When informed that Glenn had voted against the final bill, Jack tried to dismiss that fact by saying: “My feeling about that is, and not to get into an argument about it, but, my feeling is, you don’t put your name on a bill unless you know what you’re putting your name on.”
This seems petty to me. There are many reasons to co-sponsor a bill initially, before the text of a bill is finalized. What I think matters most is the final vote.
The fact of the matter, no matter whether Jack tries to brush it aside, is that Glenn voted against the bill.
Here is Jack’s entire presentation on Saturday (discussion of education bills starts around the 7:00 mark).
There is an error in the presentation. When asked, Jack reports that the tax rate could be as low as 2.5 cents per thousand which would mean a $200,000 house would pay only an extra $5 a year. After the meeting, I started wondering about this. Jack has since confirmed that the added tax would be 10 plus cents for the principal payment with the finance cost added to this. My estimate is up to 14 cents per thousand, meaning that that 200,000 house would pay an extra $28 a year.
Sorry for the confusion.
The Tuftonboro Association has announced the date for Candidates night:
The Tuftonboro Association is sponsoring “Candidates Night” on Tuesday, February 20th, at the Tuftonboro Central School beginning at 7:00 p.m. Candidates for town offices as well as candidates for the Governor Wentworth School Board have been invited to attend. There are two contested offices in Tuftonboro: Selectman and two seats on the Budget Committee. This will be an opportunity for townspeople to ask questions and hear where the candidates stand on various issues.
Tuftonboro selectman Chip Albee, a registered Democrat, referred to the “Moultonborough Taliban” when speaking about Republicans in neighboring Moultonborough. Albee alleged that Democrats had been forbidden from campaigning at the Moultonborough transfer station while Republicans had been allowed to, because “the Moultonborough Taliban was working its way.” Such viewpoint discrimination would be clearly illegal and unconstitutional. However, it’s not quite on the same level as the Taliban throwing acid in little girls’ faces, cutting off people’s heads, and carrying out suicide attacks.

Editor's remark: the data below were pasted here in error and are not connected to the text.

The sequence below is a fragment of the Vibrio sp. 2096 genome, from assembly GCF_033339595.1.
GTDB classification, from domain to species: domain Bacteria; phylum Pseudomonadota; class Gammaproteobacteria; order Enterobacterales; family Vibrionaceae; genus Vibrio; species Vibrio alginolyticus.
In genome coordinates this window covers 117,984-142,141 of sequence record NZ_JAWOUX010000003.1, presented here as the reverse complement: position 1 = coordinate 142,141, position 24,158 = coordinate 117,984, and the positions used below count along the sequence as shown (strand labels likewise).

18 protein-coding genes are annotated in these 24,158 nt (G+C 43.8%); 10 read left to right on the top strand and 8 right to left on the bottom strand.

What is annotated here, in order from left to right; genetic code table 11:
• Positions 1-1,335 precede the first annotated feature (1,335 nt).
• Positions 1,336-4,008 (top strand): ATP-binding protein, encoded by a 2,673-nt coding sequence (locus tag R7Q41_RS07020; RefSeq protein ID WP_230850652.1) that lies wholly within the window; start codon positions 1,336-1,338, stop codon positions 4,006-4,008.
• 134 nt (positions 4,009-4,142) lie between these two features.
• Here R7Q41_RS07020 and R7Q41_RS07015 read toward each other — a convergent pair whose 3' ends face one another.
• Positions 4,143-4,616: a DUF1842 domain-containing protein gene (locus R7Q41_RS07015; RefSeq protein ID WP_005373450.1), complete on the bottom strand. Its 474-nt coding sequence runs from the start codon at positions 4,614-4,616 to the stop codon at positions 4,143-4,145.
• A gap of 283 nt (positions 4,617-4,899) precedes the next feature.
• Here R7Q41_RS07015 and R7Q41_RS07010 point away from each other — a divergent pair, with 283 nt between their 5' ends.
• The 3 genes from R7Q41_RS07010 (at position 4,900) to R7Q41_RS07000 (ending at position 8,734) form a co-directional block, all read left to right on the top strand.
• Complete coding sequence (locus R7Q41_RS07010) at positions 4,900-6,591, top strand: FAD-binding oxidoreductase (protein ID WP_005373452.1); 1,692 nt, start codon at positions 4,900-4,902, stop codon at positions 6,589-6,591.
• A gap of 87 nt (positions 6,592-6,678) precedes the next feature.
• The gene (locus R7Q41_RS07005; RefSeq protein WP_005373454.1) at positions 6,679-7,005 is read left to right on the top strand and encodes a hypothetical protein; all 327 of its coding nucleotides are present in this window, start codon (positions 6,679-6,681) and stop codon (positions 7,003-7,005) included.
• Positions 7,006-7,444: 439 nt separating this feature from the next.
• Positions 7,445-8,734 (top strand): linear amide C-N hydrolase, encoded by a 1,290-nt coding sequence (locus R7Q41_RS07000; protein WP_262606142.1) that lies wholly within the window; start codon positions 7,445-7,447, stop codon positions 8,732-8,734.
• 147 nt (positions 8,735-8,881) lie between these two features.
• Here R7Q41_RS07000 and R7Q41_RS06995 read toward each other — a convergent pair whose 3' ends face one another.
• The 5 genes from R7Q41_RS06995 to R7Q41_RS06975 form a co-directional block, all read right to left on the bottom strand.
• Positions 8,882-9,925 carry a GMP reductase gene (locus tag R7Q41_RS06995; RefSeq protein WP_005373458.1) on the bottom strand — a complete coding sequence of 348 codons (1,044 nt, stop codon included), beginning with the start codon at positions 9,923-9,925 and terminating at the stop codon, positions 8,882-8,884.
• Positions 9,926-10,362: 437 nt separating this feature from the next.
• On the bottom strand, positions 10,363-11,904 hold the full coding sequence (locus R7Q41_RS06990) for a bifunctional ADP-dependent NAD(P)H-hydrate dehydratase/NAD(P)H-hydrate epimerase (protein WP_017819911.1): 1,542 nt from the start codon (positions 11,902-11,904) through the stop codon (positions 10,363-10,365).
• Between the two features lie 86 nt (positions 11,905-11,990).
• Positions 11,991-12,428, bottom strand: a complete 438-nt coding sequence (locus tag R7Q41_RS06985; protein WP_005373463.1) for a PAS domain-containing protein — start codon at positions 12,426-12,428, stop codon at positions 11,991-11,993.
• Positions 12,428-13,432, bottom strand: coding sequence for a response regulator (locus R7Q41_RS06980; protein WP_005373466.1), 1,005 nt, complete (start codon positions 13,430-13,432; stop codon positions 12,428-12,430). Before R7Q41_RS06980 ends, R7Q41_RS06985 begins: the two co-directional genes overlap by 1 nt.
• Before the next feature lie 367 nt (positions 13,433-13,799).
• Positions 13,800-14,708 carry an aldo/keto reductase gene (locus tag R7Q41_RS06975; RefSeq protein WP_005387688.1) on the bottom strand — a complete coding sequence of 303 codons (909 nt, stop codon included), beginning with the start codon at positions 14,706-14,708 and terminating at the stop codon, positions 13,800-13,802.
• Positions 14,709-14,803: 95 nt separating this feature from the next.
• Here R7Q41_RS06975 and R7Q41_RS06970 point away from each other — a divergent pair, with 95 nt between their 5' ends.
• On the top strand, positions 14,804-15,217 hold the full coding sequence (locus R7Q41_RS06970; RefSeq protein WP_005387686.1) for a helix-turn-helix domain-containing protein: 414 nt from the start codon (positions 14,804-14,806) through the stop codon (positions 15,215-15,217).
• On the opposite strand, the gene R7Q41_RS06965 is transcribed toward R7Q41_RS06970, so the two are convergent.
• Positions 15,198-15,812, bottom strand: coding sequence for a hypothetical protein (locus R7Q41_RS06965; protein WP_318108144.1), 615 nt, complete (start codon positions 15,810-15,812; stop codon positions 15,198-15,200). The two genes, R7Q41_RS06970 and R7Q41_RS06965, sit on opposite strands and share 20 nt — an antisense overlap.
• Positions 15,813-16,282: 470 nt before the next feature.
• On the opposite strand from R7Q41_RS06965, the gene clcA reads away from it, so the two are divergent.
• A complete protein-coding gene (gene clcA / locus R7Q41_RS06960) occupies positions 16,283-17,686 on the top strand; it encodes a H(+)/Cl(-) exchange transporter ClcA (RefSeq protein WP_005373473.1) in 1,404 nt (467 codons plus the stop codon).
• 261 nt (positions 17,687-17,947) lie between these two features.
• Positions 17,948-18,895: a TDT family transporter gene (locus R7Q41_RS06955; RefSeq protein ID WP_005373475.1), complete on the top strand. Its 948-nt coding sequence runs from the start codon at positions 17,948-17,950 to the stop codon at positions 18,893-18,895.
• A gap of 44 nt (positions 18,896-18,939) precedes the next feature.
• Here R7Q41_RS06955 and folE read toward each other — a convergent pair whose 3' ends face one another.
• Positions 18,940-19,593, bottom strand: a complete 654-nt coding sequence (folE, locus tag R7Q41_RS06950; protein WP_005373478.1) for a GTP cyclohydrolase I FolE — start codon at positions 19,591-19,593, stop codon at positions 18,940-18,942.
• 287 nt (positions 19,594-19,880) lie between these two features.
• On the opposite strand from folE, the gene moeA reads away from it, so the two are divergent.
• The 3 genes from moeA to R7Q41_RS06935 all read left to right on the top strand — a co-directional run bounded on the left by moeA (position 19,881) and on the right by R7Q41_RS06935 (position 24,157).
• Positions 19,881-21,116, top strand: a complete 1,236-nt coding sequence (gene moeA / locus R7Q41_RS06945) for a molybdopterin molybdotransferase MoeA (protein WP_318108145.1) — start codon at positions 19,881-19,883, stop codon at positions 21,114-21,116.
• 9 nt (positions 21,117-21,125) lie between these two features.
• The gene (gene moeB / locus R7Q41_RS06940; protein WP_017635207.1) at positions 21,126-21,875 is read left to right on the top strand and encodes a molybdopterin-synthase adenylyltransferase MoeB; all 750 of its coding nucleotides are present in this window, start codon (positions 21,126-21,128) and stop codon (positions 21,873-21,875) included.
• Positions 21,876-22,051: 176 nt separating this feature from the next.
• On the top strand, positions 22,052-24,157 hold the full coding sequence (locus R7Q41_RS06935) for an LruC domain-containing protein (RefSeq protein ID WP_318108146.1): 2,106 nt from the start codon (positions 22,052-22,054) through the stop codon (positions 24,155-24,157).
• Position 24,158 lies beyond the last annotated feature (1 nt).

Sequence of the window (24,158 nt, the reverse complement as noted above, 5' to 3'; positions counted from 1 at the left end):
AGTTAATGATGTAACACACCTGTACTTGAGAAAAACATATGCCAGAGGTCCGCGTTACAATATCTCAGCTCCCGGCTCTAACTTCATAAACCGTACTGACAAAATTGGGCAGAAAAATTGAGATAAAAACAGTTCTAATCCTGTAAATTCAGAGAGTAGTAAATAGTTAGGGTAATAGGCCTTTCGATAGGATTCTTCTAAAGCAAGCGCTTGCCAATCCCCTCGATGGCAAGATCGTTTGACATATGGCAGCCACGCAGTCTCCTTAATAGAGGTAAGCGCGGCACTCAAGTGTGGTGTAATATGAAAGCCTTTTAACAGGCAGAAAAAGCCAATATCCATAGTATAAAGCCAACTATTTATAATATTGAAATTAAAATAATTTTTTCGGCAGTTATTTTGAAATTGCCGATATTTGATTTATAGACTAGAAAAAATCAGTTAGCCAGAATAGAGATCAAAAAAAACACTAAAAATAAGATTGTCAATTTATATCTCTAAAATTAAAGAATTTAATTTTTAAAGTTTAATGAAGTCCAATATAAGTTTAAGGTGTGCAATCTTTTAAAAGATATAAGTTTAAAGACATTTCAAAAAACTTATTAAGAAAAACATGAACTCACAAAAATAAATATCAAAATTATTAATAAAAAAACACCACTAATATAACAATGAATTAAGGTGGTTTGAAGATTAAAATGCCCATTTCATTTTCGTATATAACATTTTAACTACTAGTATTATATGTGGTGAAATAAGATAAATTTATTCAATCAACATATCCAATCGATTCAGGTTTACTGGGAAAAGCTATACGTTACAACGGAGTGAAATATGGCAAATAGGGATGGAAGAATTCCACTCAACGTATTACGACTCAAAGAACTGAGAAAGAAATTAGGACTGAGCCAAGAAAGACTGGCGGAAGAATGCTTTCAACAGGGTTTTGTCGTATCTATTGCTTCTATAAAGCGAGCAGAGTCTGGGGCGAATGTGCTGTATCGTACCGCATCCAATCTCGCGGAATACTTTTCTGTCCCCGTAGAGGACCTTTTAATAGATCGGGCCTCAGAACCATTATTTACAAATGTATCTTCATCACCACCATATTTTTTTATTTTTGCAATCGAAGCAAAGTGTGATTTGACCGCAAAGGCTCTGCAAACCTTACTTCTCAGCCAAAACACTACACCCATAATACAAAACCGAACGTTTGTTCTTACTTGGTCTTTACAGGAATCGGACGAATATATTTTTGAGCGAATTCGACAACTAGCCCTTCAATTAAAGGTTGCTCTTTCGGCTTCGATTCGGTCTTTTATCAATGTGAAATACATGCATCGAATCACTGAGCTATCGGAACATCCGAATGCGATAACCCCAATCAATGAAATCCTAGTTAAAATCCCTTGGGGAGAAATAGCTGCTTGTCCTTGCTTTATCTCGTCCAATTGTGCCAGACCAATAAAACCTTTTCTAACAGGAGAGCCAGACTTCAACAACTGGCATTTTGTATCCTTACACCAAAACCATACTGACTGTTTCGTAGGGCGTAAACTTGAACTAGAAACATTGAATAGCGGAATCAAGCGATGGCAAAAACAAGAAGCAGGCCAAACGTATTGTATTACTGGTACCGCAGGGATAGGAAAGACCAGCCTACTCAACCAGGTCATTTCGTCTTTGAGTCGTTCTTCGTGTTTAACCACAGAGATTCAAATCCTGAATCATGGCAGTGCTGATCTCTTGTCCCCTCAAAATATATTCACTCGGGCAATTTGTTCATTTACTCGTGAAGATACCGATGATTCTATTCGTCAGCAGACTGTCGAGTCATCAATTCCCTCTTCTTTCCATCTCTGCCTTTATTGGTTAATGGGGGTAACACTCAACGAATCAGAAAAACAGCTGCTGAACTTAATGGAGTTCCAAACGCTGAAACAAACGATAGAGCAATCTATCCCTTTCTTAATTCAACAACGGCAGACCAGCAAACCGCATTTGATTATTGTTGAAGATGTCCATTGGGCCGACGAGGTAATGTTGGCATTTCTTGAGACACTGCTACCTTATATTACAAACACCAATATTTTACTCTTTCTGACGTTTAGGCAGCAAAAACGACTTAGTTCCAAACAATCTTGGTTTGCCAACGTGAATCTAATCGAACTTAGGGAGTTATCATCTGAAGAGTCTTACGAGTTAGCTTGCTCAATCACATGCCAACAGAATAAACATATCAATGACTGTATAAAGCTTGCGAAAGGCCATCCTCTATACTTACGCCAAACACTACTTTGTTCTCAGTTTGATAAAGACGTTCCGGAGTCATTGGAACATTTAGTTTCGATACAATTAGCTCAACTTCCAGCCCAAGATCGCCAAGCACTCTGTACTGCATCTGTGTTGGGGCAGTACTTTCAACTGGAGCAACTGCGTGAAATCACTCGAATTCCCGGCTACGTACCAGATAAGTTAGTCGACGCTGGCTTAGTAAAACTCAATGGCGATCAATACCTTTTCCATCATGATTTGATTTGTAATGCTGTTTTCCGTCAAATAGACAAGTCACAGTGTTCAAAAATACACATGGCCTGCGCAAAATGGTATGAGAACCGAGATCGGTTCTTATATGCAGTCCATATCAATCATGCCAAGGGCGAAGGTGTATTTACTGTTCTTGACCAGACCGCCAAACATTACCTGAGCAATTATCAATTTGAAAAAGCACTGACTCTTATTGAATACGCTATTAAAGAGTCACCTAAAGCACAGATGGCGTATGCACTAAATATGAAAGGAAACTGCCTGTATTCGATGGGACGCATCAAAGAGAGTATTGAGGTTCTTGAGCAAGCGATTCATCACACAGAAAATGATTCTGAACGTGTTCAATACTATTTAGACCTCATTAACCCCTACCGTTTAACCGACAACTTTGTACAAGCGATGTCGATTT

I have asked Moultonboro Speaks blogger, Paul Punturieri, himself a Democrat, if he knows if Moultonborough Democrats were prevented from campaigning at the Moultonborough transfer station while Republicans were allowed to. I am a Republican, but if this happened then it’s appalling. Describing political opponents as the Taliban is also appalling.
Paul told me that it’s been longstanding town policy in Moultonborough not to allow campaigning on town property. He also said that he remembered an incident in 2010 when Chip was running for re-election as Carroll County Commissioner, and being challenged by Republican Asha Kenney. Paul said that Kenney had gone to the Moultonborough transfer station one Saturday to campaign, which prompted numerous complaints to the Moultonborough board of selectmen from residents. The board either informed Kenny of the no-campaigning policy or reminded her of it (it’s not clear to me whether she knew before she went), and she didn’t return. Kenney defeated Chip in the election and served one term as commissioner.